Mittwoch, Dezember 19, 2007

Now this is embarrassing...

This was in today's WSJ.

It's one of the more embarrassing articles I've ever seen: Pete du Pont is usually much better than this.

The gist of the article is that the developing world wants the industrialized world to grow slower so that the developing world gets a larger share of world growth, and is using Bali and the worthless pieces of paper signed there to force slower growth in the industrialized countries.

This is so obviously wrong that it is embarrassing.

First of all, growth is not a zero-sum game: world growth is NOT distributed automagically by the gnomes in Zürich, aided by the Bilderberg Secretariat and the Masons. It's simply the value added in production, in economic activities, and how it changes from year to year.

Second, what are the major markets for goods from the developing world?

That's right, the industrialized countries. They are, after all, the ones with the money.

So according to Pete, the developing countries want the industrialized countries to grow slower so that the developing countries can have a bigger slice of the pie, but that would mean that the developing countries would see demand from their key markets slow, making it harder for them to grow. Wait a second, how does that work...

This is embarrassing. Pete, what were you thinking???

The only reason that the conference in Bali led to the result it did is that it is the environmental movement and its hysteria that wants growth in the industrialized countries to slow. But this is first and foremost not a question of whether there is too much growth, but more fundamentally a question of control.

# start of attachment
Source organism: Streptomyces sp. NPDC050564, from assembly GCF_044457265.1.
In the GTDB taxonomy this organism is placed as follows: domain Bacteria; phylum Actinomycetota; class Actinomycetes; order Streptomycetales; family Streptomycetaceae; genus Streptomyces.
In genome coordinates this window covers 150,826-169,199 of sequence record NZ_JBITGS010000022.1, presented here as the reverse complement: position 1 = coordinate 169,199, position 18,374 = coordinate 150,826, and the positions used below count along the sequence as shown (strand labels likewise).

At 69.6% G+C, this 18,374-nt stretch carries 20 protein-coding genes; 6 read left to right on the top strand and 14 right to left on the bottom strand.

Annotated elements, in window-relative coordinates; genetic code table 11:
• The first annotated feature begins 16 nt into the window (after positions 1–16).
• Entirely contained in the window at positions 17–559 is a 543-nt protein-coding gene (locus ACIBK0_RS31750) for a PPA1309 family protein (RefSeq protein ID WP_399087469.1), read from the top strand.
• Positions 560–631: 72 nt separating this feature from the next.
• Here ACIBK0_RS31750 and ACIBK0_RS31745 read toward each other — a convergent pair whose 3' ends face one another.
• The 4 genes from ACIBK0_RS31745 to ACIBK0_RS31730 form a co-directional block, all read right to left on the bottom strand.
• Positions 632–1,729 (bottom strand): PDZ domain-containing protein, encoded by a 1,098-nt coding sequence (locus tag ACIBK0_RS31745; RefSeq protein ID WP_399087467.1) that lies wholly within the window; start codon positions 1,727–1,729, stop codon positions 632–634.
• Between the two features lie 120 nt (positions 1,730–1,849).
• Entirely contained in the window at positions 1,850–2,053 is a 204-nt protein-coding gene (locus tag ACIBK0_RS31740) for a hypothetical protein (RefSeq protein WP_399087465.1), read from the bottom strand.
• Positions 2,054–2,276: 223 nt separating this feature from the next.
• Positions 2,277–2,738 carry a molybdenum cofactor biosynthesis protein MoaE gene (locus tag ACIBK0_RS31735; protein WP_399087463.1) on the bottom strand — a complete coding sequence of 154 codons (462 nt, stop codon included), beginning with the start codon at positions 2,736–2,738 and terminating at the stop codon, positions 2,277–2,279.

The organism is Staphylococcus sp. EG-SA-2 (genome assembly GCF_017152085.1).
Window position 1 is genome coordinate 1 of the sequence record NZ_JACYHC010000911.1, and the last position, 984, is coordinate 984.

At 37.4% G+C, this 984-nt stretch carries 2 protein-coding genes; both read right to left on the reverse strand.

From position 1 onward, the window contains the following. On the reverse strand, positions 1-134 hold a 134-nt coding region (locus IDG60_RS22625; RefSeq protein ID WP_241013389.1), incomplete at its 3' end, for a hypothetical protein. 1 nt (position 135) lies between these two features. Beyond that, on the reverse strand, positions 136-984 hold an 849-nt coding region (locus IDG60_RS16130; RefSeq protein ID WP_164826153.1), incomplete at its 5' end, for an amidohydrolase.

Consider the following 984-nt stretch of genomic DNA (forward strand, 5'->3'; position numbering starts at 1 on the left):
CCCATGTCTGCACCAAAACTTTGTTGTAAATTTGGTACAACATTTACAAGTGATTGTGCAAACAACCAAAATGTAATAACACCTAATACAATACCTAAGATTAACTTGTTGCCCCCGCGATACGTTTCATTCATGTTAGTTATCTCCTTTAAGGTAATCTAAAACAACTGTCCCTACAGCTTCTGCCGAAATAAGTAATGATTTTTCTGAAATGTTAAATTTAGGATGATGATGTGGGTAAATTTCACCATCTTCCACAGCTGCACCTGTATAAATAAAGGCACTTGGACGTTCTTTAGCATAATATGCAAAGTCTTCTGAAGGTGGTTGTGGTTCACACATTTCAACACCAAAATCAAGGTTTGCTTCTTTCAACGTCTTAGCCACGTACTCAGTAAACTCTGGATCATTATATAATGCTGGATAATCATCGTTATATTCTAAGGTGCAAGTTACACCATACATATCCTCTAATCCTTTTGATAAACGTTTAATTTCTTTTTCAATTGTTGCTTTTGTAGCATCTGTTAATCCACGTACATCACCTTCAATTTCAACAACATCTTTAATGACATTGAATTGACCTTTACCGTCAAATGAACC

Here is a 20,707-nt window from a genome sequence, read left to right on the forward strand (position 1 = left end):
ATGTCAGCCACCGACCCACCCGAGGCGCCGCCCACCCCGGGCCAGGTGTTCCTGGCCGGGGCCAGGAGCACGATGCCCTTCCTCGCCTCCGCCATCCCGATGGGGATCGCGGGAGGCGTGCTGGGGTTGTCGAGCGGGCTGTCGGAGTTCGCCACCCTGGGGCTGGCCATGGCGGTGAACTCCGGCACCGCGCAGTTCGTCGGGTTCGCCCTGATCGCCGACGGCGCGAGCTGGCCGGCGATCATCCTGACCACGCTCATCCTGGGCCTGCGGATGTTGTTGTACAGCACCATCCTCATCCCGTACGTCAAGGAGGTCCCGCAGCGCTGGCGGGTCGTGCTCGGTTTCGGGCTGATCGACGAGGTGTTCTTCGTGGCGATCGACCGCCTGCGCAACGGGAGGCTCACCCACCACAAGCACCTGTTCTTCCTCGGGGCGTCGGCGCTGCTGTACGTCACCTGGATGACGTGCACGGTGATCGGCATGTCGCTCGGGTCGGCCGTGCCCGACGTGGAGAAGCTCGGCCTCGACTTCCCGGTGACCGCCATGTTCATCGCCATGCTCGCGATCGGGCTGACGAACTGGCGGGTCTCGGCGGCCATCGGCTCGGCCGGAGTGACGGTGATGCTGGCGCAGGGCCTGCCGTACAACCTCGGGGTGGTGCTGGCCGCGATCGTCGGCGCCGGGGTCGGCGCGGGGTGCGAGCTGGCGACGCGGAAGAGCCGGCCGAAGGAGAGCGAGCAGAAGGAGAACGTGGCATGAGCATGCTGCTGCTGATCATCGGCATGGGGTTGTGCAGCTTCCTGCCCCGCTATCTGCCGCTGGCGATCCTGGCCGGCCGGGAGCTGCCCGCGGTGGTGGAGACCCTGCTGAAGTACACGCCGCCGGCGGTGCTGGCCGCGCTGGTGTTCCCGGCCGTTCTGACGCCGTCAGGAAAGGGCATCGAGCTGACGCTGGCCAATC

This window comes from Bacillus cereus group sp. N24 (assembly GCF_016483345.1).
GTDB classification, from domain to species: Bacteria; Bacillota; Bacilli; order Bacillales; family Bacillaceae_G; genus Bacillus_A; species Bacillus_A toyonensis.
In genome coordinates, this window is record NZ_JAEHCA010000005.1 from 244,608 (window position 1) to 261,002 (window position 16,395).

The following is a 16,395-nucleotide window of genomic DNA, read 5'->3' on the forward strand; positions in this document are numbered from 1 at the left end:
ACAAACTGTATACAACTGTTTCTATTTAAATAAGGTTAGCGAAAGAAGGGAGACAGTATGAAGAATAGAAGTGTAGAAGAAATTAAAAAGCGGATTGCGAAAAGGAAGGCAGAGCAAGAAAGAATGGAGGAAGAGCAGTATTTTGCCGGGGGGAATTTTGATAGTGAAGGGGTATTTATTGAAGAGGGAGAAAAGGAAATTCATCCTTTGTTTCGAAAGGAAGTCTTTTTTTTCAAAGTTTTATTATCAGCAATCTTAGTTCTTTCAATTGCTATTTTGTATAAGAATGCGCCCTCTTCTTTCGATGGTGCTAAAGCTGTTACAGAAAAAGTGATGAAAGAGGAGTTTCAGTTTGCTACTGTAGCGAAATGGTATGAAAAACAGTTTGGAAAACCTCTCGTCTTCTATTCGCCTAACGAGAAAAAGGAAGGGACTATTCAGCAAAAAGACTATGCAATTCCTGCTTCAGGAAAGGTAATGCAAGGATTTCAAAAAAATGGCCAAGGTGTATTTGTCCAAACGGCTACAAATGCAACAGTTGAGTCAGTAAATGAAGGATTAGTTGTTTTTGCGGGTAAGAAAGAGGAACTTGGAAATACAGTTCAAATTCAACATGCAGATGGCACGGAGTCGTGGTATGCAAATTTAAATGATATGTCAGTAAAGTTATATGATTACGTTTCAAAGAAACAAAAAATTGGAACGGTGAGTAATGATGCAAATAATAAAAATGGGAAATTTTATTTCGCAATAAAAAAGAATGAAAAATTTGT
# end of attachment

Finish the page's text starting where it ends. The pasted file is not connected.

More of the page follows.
If the environmentalists gain control over investment decisions, over allocation decisions, over decisions that are best made in the market, they will gain control, indirectly, over the means of production, achieving via deception what communists and other leftists have been trying to do for the last 90 years.

The irony of this is that the environmentalists are truly, truly clueless when it comes to choosing the optimum for dealing with scarce resources. This is the field of economics, not environmentalists: placing an absolute value on "the fate of mother earth" means nothing less than subjugating all human activities to that goal, starting with economics, but scarcely ceasing there.

This is where the environmentalists simply do not understand what is meant by consumption, nor do they understand the role of innovation and technological development. Consumption doesn't destroy natural resources: it transforms them. Consumption is the purchase of goods and services by consumers: it is not the destruction of raw materials. Industrial metals are already heavily recycled, because it makes eminent economic sense to do so: when you buy copper pipes, the chance that these are made of virgin copper is small. Moreover, the copper isn't destroyed when it is transformed from scrap copper to copper pipes, but rather transformed: when they are replaced, they will also be recycled.

Faced with scarcity, humans have always found ways around a lack of raw materials, a lack of space, a lack of skills. Japan has virtually no raw materials, but is an industrialized society because its people were forced, as it were, to do more with less. Forbidding this, by making it impossible to innovate to meet consumer demands, is a path to stagnation. Stagnation, economically, is a catastrophe, as it is only by adding value that you can create capital. Stagnant economies are poor economies, with little chance for improvement.

The environmentalists want to keep you poor, under control and there are not a few who don't want to see you even live.

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